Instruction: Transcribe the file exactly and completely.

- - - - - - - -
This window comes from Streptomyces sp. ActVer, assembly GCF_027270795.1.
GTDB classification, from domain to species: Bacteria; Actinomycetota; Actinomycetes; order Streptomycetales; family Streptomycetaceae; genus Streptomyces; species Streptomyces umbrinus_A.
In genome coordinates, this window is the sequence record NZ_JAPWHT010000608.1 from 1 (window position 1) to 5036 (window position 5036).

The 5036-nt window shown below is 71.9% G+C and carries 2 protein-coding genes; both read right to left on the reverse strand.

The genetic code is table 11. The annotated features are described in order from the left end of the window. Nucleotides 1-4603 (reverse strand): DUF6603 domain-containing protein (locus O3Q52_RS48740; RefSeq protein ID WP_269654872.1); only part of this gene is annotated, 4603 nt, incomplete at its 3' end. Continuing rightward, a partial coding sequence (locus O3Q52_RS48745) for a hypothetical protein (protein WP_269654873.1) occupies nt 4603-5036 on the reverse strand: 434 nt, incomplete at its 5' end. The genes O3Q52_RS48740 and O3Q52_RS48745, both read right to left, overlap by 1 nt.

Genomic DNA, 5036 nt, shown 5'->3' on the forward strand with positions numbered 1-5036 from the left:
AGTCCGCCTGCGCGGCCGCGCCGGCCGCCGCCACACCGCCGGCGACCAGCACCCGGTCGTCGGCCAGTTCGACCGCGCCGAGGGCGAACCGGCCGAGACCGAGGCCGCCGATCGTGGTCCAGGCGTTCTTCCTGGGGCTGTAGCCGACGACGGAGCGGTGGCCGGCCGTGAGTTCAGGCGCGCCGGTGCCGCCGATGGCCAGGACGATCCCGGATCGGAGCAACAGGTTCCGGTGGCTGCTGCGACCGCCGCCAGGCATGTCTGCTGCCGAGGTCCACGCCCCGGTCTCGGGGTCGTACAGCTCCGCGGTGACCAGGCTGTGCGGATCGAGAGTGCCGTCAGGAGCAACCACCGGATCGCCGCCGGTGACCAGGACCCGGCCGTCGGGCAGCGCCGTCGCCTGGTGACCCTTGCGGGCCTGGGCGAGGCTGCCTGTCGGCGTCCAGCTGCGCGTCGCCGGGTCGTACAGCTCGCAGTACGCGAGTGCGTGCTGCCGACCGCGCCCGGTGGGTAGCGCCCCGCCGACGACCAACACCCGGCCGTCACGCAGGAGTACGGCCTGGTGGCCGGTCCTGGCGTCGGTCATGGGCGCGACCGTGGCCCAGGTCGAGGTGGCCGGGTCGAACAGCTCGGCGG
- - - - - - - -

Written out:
This window comes from Streptomyces sp. ActVer, assembly GCF_027270795.1.
GTDB classification, from domain to species: Bacteria; Actinomycetota; Actinomycetes; order Streptomycetales; family Streptomycetaceae; genus Streptomyces; species Streptomyces umbrinus_A.
In genome coordinates, this window is the sequence record NZ_JAPWHT010000608.1 from 1 (window position 1) to 5036 (window position 5036).

The 5036-nt window shown below is 71.9% G+C and carries 2 protein-coding genes; both read right to left on the reverse strand.

The genetic code is table 11. The annotated features are described in order from the left end of the window. Nucleotides 1-4603 (reverse strand): DUF6603 domain-containing protein (locus O3Q52_RS48740; RefSeq protein ID WP_269654872.1); only part of this gene is annotated, 4603 nt, incomplete at its 3' end. Continuing rightward, a partial coding sequence (locus O3Q52_RS48745) for a hypothetical protein (protein WP_269654873.1) occupies nt 4603-5036 on the reverse strand: 434 nt, incomplete at its 5' end. The genes O3Q52_RS48740 and O3Q52_RS48745, both read right to left, overlap by 1 nt.

Genomic DNA, 5036 nt, shown 5'->3' on the forward strand with positions numbered 1-5036 from the left:
AGTCCGCCTGCGCGGCCGCGCCGGCCGCCGCCACACCGCCGGCGACCAGCACCCGGTCGTCGGCCAGTTCGACCGCGCCGAGGGCGAACCGGCCGAGACCGAGGCCGCCGATCGTGGTCCAGGCGTTCTTCCTGGGGCTGTAGCCGACGACGGAGCGGTGGCCGGCCGTGAGTTCAGGCGCGCCGGTGCCGCCGATGGCCAGGACGATCCCGGATCGGAGCAACAGGTTCCGGTGGCTGCTGCGACCGCCGCCAGGCATGTCTGCTGCCGAGGTCCACGCCCCGGTCTCGGGGTCGTACAGCTCCGCGGTGACCAGGCTGTGCGGATCGAGAGTGCCGTCAGGAGCAACCACCGGATCGCCGCCGGTGACCAGGACCCGGCCGTCGGGCAGCGCCGTCGCCTGGTGACCCTTGCGGGCCTGGGCGAGGCTGCCTGTCGGCGTCCAGCTGCGCGTCGCCGGGTCGTACAGCTCGCAGTACGCGAGTGCGTGCTGCCGACCGCGCCCGGTGGGTAGCGCCCCGCCGACGACCAACACCCGGCCGTCACGCAGGAGTACGGCCTGGTGGCCGGTCCTGGCGTCGGTCATGGGCGCGACCGTGGCCCAGGTCGAGGTGGCCGGGTCGAACAGCTCGGCGG